As any parent of an adolescent will attest, the pre-teen group can be very hard to please. Not yet teens, yet no longer small children, the emerging tween (eight to 12-year-old) group has gained recognition in the past few years, and along with that recognition has come purchasing power.
Unfortunately, this group is not so easy to please—but through no fault of their own. A recent workshop sponsored by Gianettino and Merideth, Short Hills, NJ, pointed out the complex and bewildering changes these youngsters are going through, and how their search for identity impacts their buying choices.
“Today, this group has a lot of money, but they’re still influenced by their parents,” pointed out Francine Lytle, vice president, marketing and strategic services, Gianettino and Merideth. The marketing firm offers workshops that deliver insights into its latest research; “The tween scene—how to connect with 8 to 12- year-olds” was held April 30th at the company’s Short Hills office.
One key to reaching tweens is to keep things simple and at the same fast pace that these ever-changing youngsters live their lives. “Everyone’s mind works the same way,” said Ms. Lytle. “We receive data, we create an understandable design out of it and we get meaning out of it.” This process is automatic, so “as a consumer, if it takes me a long time to go through this hierarchy, I will just walk away,” she said.
Advertising that involves fast-paced images that are relatable can work well for this age group. But this does not undermine the fact that these youngsters are brighter and more savvy than ever, Ms. Lytle said. Meanwhile, their wants and even their alliances are shifting so quickly during this transitioning period that it can in fact be broken down into two sub-categories: the “emerging” group (eight to 10-year-olds) and the “transitioning” group (11 to 12-year- olds).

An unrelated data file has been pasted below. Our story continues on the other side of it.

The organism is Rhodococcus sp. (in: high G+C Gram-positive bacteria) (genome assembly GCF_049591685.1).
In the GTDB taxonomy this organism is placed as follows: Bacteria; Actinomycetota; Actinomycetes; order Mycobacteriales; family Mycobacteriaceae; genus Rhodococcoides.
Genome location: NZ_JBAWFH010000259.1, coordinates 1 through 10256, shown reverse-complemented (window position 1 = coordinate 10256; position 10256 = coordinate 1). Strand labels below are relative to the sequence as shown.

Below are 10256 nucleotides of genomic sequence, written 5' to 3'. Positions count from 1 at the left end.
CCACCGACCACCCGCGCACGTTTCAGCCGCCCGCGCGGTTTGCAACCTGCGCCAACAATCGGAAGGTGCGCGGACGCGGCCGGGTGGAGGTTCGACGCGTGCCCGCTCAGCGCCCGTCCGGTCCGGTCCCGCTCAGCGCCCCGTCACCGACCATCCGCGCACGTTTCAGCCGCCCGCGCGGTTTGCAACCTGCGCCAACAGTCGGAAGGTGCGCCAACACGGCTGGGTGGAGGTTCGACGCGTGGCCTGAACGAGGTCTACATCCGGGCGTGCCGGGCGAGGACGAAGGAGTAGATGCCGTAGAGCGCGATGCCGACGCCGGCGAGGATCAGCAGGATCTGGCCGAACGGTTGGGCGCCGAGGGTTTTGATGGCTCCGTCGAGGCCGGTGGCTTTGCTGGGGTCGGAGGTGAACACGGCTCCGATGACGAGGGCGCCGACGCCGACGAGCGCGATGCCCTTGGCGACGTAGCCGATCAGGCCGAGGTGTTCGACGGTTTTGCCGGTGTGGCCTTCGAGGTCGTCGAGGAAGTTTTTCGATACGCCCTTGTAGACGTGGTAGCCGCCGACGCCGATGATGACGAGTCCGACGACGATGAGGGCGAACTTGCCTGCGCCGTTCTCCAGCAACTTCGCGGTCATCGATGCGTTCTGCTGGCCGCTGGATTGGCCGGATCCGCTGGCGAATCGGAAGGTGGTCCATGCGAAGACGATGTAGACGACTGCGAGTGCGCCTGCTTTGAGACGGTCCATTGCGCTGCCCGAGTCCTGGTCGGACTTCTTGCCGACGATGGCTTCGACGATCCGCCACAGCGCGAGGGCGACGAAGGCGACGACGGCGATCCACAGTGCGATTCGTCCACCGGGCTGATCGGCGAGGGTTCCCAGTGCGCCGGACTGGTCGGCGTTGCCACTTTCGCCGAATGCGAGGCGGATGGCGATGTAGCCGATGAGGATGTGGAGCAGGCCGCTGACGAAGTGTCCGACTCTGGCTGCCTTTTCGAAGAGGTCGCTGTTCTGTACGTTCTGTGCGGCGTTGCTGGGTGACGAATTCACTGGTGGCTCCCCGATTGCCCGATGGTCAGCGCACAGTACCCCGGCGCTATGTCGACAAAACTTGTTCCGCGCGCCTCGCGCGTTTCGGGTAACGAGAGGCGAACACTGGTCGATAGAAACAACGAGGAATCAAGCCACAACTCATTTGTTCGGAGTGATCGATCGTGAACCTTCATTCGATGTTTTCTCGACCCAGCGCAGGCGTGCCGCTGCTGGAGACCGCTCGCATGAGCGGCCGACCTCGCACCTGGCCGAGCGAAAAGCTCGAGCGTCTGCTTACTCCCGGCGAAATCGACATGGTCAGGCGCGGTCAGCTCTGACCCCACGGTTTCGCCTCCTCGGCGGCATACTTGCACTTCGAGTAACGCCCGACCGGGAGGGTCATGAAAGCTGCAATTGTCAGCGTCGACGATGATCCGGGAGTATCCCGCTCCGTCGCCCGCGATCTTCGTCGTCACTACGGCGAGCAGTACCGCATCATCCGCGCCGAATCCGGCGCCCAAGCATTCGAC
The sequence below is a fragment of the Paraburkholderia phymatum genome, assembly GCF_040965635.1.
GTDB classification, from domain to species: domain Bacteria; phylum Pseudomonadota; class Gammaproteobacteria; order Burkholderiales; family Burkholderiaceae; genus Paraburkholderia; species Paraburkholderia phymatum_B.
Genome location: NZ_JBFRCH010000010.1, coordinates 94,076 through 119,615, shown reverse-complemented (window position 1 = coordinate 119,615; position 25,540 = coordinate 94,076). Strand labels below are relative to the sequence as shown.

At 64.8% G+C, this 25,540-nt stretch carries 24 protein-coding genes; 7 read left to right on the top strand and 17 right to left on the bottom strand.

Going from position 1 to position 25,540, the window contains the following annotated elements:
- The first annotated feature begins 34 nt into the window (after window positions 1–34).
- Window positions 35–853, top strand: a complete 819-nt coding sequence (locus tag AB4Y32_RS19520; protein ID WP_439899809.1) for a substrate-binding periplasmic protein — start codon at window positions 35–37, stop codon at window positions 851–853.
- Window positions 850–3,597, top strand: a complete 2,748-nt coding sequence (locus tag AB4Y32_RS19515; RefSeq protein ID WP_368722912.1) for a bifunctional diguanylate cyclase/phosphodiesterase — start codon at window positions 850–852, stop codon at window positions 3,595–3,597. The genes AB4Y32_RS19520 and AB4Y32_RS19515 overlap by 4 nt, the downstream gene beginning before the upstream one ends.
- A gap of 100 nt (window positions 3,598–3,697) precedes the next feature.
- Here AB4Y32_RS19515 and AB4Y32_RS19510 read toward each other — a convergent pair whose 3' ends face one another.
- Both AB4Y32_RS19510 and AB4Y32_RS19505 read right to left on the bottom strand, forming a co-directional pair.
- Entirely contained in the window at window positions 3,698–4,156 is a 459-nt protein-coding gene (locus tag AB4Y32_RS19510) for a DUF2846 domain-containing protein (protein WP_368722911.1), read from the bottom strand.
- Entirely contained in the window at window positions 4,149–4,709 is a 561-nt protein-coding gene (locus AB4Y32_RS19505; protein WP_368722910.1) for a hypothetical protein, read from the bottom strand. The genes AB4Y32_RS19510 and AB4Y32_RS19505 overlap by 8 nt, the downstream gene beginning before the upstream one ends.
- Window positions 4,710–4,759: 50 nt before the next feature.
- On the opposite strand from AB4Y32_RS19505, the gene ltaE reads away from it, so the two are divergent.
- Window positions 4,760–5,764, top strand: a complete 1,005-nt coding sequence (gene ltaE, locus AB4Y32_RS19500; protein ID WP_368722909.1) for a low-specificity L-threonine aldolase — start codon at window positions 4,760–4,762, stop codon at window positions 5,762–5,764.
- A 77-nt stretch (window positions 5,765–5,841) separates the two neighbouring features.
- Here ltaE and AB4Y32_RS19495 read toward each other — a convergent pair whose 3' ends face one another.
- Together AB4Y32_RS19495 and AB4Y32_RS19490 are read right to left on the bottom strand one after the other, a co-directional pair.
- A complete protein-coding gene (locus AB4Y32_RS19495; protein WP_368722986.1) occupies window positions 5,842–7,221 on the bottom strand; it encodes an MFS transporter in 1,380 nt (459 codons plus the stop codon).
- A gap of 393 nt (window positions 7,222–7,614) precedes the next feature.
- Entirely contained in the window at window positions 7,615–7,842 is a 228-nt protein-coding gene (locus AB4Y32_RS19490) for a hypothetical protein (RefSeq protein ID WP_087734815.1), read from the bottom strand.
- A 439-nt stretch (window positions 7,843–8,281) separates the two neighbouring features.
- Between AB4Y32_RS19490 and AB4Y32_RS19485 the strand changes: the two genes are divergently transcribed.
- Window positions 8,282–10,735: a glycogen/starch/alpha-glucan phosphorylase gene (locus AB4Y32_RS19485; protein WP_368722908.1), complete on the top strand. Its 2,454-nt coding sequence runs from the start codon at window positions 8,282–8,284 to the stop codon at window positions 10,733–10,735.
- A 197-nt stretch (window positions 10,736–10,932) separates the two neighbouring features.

“A 12-year-old has 50% more life experiences than an eight-year-old,” Ms. Lytle said. Kids on the older end of this scale begin to transfer their emotional ties from parents to peers. “At the age of 11, everything these kids once shared with their parents, they now share with their friends.”
Due to these changes, parents can often feel alienated—and away from the control they previously had over their children’s choices and safety.
This conflict between tweens’ need for independence and their parents’ desire to keep them safely within boundaries makes advertising tricky, but it can be done, according to Ms. Lytle. The key is delivering the message from two different viewpoints: one entirely the tween’s, one the parent’s. Gearing an advertisement toward both at the same time simply will not work, she insisted.
For example, Yoplait’s recent Gogurt commercial featuring a skateboarder roaming through a stylized town and “grossing out” adults was a success with kids, she said, and Pepperidge Farm’s Goldfish Colors crackers was a hit with parents with its images of children playing safely and wearing seatbelts. But the Sunny D (Sunny Delight) “brother and sister fight over drink” spot had a weaker influence as it attempted to joke with children while trying to deliver some semblance of control from the mother’s side.
This doesn’t mean that a product can’t satisfy both children and adults; many can and do, Ms. Lytle said. But marketers need to remain sensitive to the strong wants and impulses that both tweens and parents are experiencing when selecting an advertising campaign.
In the end, most tweens successfully survive this trying time, as do their parents. Understanding the psychology that drives both groups can help marketers tremendously.
“When you’re developing an ad campaign for tweens, tell a story,” she said. “Select the gender and age you want to reach, decide what is motivating the tween in the scenario and describe how it’s achieved.” But do it quickly, in images that can immediately be grasped, she advised.
Not an easy order in a 30-second spot, but with the right tools and enough knowledge of this tricky age group, marketers can experience success.
—Melanie Henson, Associate Editor